Day Trip,  Hikes,  Missouri

Rugged Adventure Awaits at Pinnacles Youth Park

Pinnacles Youth Park is a special place just north of Columbia, Missouri. The features of this park give you a taste of the more rugged terrain in states further west. You can admire the towering rock pillars from below or be more daring and explore them from above. No matter which way you explore this park, the scenery is outstanding.

The park is privately owned, but open to the public. There are no trail maps or well marked paths here, you are basically on your own to explore. Be sure to follow all the rules and tread carefully here. If you want to take it easy and just view the scenic landscape from below, the trails at creek level are flat and easy. However, to get the best view you have to cross a creek and scramble up the rocks.

Pinnacles Youth Park

  • Distance: 0.50 mile or less out and back to shelter bluff,
    1 mile out and back to top of pinnacles.
  • Difficulty: 2/5 along trails on parking lot side of creek and to shelter bluff.
    5/5 for trail across the creek and climbing the pinnacles. Not recommended for anyone with a fear of heights or very young children. There are steep drop offs and rough terrain.
  • Scenic Value: 5/5. This place is a must see.

The trail start near the large parking area and pavillion. There is a kiosk and box to make a donation to support the upkeep of the park. Head down the hill along the trail and you will come to a T with a wide path. If you wish to view the pinnacles from ground level or splash in the stream, turn left.

The path to the left will pass a picnic area and soon come to a nice and flat sandy beach area. This is great spot for kids to play if the water level is not too high. You can also find fossils almost everywhere you look in the sand and rocks. It’s quite incredible how much the creeks have eroded the delicate limestone. These flat trails parallel to the creek are perfect for all ages and abilities.

Look up and see if you can find the two natural arches in the rock pinnacles above. You may also see people climbing up and over the narrow rock spires.

After exploring this end of the trail, head back to the main trail and go the opposite direction down the trail heading downstream. You will pass a sign saying “Old Mill Crossing” on the left (more on that later) and cross a wooden bridge.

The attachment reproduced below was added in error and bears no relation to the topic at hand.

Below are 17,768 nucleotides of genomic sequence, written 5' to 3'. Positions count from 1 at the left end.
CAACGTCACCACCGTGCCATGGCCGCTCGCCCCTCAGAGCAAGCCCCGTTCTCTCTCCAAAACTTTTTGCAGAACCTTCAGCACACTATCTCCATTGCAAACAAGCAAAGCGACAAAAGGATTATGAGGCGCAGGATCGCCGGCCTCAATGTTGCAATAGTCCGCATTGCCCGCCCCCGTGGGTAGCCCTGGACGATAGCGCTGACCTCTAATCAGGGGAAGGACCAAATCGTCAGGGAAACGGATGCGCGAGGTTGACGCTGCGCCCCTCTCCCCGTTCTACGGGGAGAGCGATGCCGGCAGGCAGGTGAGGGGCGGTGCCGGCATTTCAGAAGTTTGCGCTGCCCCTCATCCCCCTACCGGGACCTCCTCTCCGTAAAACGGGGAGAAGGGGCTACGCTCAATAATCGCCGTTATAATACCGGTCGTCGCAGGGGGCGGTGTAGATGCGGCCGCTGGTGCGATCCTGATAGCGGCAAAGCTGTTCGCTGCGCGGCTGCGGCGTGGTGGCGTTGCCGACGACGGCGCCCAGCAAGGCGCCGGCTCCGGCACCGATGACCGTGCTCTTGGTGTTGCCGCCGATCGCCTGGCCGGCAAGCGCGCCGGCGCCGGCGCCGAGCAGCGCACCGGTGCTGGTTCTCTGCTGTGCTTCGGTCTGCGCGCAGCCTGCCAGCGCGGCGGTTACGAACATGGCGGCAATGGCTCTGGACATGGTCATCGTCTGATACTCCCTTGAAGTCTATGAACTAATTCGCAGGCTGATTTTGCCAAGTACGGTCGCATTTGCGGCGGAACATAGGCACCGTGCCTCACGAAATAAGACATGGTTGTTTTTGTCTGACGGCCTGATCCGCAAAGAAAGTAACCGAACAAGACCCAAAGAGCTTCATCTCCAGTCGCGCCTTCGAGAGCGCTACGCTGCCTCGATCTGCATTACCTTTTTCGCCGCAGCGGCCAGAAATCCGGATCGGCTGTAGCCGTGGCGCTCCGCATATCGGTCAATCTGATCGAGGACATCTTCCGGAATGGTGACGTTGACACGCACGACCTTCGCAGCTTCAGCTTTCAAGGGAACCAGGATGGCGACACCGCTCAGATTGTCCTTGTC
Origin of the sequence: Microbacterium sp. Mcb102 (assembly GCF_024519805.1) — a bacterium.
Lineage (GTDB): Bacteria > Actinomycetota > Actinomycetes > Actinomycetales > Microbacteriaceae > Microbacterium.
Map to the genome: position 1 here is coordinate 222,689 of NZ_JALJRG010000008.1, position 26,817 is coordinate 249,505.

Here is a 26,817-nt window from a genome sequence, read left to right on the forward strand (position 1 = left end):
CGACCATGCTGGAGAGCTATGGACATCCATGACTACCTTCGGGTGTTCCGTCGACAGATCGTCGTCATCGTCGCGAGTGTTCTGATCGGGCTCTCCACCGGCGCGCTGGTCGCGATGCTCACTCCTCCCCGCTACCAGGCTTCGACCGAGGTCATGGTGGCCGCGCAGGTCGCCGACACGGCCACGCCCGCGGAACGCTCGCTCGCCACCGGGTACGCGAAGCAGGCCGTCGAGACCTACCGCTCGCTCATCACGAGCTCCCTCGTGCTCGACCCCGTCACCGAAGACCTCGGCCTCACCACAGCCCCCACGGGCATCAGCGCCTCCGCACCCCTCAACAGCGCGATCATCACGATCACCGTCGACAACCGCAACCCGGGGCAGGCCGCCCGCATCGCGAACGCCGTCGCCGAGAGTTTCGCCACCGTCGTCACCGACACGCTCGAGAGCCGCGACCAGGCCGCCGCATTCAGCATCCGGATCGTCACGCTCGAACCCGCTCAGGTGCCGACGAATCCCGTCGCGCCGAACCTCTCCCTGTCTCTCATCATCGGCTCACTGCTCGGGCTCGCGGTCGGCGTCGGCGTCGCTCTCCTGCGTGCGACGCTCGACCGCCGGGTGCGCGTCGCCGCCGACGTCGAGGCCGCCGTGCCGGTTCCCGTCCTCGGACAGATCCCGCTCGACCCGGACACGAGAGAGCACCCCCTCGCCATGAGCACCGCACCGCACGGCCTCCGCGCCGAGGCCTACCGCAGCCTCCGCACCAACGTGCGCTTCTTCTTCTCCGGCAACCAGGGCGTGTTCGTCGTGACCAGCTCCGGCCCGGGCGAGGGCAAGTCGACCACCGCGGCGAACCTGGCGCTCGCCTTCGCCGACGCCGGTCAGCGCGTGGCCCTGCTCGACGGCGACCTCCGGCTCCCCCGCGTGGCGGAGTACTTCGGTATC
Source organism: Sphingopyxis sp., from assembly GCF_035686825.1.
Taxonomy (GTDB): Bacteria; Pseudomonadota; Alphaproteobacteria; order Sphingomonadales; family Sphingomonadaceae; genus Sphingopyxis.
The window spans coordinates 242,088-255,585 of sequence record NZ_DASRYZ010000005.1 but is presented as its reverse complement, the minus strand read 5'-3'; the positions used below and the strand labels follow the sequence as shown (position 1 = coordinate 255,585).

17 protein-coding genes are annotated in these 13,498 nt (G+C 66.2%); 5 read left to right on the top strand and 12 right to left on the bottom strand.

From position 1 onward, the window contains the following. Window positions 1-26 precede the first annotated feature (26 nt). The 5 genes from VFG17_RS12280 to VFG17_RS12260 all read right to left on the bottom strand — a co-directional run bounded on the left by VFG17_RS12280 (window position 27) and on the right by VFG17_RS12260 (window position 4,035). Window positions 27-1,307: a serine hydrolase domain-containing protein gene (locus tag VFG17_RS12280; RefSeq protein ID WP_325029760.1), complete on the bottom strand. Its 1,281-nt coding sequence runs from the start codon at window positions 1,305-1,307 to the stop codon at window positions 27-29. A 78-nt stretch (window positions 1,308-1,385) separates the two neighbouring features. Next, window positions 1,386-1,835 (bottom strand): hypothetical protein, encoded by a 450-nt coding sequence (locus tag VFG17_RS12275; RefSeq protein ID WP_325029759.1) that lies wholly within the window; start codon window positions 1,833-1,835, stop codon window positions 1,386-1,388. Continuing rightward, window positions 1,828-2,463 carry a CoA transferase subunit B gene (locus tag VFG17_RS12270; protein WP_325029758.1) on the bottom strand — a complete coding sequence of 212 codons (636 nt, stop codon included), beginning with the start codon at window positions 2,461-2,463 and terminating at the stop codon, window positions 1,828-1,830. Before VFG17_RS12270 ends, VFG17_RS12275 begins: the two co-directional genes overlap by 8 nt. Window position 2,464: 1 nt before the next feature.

When you come to a fork, keep heading straight past a rock formation. After a short distance you will reach the huge shelter cave. This is another popular spot for families to play and easy for anyone to walk to.

When you finish exploring the cave, retrace your steps back to the “Old Mills Crossing” area. If you are feeling brave, this is the spot to cross to explore those craggy rock pillars up close. Depending on the water level, you may be lucky enough to just rock hop across if the flow is low. We were not so lucky and had to do a full on wade in shin deep water. Be prepared with water shoes if you can. Do not attempt if the water is too high or fast.

The crossing involves going all the way across to the left side of the photo.

The trail picks up on the other side heading left. When you come to a fork, keep left to climb the pinnacles for the great views and interesting rocks. The right path heads back down to the creek on the back of the pinnacles.

The path gets more rugged as you climb but the views are great. Use care to not get to close to the edge as the trail narrows.

There are so many nooks and crannies to explore. Spindly trees cling to the side of the rocky crags. If you have trouble finding a good path, look to the right and you can usually find a trail to follow.

The trail will emerge on a great overlook of the creek and the end of the pinnacles.

You may see some extra brave people climbing along the more narrow section in the distance. We did not attempt this with kids!

Look carefully at the rock at the overlook and you can see fossils everywhere embedded in the pink colored limestone. It is quite amazing how many there are all throughout the park.

From this point the trail gets even more narrow and more of a real scramble. We explored only a little bit further before turning around to stay safe with the kids. If you continue on, be sure to respect any private property signs and be extremely careful climbing.

Additional Things to Know:

  • The park is open daily 8 a.m. – sunset.
  • Full park rules can be found here. Absolutely no alcohol, drones, or glass containers allowed.
  • There are pit toilets by the large picnic pavilion. You may need to bring your own TP and there isn’t an actual door on each side so you may want to have someone keep watch.
  • Only reserved primitive camping is allowed by youth groups. Camping for anyone else is available at nearby Finger Lakes State Park.
  • Consider making a donation if you can to help support the park and keep this beautiful place open.
  • Please be very careful exploring. No selfie is worth falling for.

Happy Hiking!

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